Wow, that’s deep
Starting off with gameplay, Dirt 2 doesn’t redefine how Rally is done, but rather it sort of revises it. The first thing you’ll notice in the game is how incredibly easy it is to control your vehicle. You’ve got R2 as your accelerator and L2 as your brake. For a Playstation 3 experience these buttons are nothing short of comfortable when you have to intensely walk the line with your driving skills. Maneuvering the vehicles in the game is nearly perfect. You don’t experience much drifting or delay; rather you are given complete control over the vehicle with a bit of computer help to keep you on track. That doesn’t mean that you can’t screw it all up and run into a wall, but it does mean that if you sneezed during gameplay your car/truck won’t be taking a giant leap off the road. You have complete control over your vehicle using the right thumbstick; the process isn’t oversensitive. Now when you occur damage in the game, this all changes.
Once you start bumping into vehicles, or slamming into walls, you’ll find that the vehicle is much harder to control. Credit Ego’s dev team for taking the time to perfect this process. I had always wondered in racing games why a car that collects damage wasn’t affected properly during driving. It would only make logical sense that if your car slammed into a wall the steering and alignment would be severely off. So many games throughout video game history really failed to do this sort of ‘next step’ when a vehicle gets damaged. I know that Gran Turismo never really got into that side of the game; neither did Sega Rally. It was refreshing to see that Ego went beyond just simply making dents on the body or having a windshield brake. They took damage to the car/truck onto a wholly other plateau; one that this reviewer certainly welcomes.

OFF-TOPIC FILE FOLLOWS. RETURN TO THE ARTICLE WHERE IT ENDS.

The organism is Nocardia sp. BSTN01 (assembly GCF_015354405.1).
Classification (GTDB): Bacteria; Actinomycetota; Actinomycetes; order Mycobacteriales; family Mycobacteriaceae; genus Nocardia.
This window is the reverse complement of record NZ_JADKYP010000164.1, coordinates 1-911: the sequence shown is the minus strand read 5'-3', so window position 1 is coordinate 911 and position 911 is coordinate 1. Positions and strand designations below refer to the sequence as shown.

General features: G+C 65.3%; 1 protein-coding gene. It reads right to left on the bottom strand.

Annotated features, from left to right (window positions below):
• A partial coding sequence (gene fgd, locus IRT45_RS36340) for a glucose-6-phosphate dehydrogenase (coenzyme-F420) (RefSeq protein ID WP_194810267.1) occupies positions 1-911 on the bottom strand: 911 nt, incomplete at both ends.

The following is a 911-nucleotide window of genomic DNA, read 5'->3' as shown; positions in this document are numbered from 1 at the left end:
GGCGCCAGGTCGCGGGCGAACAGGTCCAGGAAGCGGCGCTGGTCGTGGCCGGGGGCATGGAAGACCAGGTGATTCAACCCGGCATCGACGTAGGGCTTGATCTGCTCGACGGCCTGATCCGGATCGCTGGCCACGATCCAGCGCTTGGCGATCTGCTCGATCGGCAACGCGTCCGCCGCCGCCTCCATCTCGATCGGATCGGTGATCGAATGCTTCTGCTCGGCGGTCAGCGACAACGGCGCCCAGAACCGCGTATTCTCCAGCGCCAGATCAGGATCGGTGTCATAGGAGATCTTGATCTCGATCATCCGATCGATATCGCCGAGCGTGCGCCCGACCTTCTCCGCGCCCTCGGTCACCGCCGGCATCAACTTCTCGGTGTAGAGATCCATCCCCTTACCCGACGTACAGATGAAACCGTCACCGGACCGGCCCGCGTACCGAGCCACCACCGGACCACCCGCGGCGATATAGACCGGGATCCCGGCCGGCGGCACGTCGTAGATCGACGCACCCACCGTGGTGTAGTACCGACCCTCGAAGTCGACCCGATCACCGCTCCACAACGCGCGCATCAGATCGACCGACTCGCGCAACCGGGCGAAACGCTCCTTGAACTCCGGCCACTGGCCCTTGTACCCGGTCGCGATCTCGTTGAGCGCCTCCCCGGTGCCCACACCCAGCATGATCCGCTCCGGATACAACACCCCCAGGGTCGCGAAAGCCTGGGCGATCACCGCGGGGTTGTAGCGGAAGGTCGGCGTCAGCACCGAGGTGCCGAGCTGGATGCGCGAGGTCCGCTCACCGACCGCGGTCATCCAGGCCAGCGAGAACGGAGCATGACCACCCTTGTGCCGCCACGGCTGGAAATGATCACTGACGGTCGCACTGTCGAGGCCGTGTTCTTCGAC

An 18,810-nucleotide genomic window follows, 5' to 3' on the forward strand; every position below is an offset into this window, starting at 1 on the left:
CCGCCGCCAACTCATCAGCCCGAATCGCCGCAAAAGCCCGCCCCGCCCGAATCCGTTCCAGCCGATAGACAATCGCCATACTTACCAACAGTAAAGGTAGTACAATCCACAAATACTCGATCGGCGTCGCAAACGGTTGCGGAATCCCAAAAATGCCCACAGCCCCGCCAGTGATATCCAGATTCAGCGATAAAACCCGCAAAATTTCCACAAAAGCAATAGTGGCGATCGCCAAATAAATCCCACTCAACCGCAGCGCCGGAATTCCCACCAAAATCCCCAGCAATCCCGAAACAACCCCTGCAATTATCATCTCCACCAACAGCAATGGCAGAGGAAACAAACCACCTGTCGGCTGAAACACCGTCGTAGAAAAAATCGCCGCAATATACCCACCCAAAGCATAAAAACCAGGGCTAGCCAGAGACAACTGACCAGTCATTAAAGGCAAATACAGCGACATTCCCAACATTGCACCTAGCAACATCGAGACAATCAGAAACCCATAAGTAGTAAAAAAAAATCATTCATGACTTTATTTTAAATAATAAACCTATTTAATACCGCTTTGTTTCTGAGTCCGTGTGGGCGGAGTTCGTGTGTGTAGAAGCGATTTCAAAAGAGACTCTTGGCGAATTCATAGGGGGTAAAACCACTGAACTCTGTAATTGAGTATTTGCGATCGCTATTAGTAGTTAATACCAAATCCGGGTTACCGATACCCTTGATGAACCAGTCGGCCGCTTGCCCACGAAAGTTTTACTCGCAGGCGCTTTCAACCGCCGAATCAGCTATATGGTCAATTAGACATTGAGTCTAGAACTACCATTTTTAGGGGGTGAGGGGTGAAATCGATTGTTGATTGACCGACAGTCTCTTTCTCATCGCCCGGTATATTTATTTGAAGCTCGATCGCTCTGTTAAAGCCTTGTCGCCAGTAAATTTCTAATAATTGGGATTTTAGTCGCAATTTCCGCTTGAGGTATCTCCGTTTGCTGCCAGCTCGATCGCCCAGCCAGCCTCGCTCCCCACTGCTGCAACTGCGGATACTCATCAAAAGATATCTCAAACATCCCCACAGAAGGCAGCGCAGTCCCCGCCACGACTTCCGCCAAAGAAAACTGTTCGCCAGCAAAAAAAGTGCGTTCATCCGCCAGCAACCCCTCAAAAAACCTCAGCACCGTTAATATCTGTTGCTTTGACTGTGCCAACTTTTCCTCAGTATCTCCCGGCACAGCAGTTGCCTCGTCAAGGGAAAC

Speaking of damage, during gameplay should you befall the worst and slide off the side of a hill or smash your car to oblivion (or both), the game allows you to use a flash back. The flash back permits you to rewind the game to a specified user point and have another instant crack at avoiding total carnage. Literally, you will rewind the replay of your car/truck going off the road or smashing up and restart at an earlier point in the race. Flash backs are limiting, but they are very useful, especially if you have messed up towards the end of a race.
Shifting gears here (no pun intended) you will find a wonderful leveling system. Harking back to Gran Turismo‘s already established system of metals (Gold, silver, bronze, tope, etc.) how you place in a race dictates how many experience points you obtain (XP). Earning XP earns you more unlocked racing events and countries (which, I’ll get to in a second) and creates a deeper experience in the game. There’s nothing quite like getting motivated to win more races that equals out to more rewards. For the standard racing game you don’t see this a lot. For me, this particular point is what drives me (no pun intended) to play Gran Turismo religiously. The leveling system also drives me to play Dirt 2 just as much.
Outside of leveling, you also get rewarded for winning races. You can earn more ‘Liveries’ (more vehicles to choose from), more ‘unlockables’ (such as fuzzy dice and different car horn sounds) and more events to attend (X-Games anyone?). You’re basically doubling up on your motivation to complete and continue the game. There’s nothing more outstanding than a game that can properly motivate you. The first day I couldn’t put this game down due to the leveling and winning. Watching Japan open up with four races before your eyes is something that keeps you going in a lowly car racing game.
Nothing wrong with a little showmanship